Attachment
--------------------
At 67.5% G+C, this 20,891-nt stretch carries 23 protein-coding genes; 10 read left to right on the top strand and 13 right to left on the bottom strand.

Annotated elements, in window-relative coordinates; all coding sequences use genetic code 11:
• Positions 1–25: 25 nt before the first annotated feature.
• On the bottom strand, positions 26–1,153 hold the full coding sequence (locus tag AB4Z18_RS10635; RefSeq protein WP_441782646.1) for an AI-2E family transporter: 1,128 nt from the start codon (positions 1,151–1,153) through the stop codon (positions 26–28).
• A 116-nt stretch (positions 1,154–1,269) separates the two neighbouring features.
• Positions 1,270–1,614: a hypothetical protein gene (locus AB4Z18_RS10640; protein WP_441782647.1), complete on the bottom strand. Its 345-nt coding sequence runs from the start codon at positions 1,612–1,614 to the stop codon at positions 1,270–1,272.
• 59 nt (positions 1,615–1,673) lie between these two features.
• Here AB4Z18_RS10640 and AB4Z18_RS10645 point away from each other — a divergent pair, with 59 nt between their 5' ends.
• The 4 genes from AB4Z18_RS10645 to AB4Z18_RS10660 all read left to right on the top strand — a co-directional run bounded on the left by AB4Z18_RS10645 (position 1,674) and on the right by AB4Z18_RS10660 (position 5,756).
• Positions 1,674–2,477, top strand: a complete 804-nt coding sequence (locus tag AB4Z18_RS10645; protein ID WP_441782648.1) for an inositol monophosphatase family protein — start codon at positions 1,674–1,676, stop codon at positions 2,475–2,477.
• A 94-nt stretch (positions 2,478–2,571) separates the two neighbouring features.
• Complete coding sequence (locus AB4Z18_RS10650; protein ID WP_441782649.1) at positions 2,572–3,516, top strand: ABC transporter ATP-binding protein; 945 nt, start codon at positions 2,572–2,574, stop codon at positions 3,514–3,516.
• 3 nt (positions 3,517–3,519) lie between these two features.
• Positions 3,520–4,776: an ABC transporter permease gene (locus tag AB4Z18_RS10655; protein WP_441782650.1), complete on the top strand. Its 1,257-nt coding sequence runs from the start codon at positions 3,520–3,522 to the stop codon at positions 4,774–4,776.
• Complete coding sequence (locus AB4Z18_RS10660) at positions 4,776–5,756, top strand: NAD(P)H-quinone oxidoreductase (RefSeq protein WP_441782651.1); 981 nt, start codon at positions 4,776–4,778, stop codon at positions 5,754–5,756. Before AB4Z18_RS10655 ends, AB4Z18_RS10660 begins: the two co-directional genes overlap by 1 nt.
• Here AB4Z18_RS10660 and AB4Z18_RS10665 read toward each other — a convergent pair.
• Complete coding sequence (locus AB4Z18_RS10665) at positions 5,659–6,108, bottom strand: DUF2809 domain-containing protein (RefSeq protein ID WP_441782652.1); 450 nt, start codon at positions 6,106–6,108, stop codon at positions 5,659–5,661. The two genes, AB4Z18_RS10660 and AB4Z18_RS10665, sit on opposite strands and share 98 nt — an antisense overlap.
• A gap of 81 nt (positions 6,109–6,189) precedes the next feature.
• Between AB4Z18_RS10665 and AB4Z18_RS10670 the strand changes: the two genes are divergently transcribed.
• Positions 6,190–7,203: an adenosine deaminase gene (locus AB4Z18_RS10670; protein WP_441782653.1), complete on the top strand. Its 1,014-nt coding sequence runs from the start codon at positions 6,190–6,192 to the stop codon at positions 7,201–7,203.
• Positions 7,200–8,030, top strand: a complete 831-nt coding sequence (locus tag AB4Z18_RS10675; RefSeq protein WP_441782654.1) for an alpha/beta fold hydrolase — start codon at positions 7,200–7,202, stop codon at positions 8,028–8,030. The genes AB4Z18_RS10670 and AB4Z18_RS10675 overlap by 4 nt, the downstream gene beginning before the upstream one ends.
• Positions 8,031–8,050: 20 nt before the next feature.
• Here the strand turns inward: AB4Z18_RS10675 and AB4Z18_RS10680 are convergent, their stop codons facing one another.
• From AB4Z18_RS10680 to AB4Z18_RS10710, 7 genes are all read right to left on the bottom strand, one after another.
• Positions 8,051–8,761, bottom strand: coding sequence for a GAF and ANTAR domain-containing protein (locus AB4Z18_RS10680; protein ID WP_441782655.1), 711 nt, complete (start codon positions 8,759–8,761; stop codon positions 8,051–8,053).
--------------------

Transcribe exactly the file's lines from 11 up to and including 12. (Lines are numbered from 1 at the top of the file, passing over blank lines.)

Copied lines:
• A 94-nt stretch (positions 2,478–2,571) separates the two neighbouring features.
• Complete coding sequence (locus AB4Z18_RS10650; protein ID WP_441782649.1) at positions 2,572–3,516, top strand: ABC transporter ATP-binding protein; 945 nt, start codon at positions 2,572–2,574, stop codon at positions 3,514–3,516.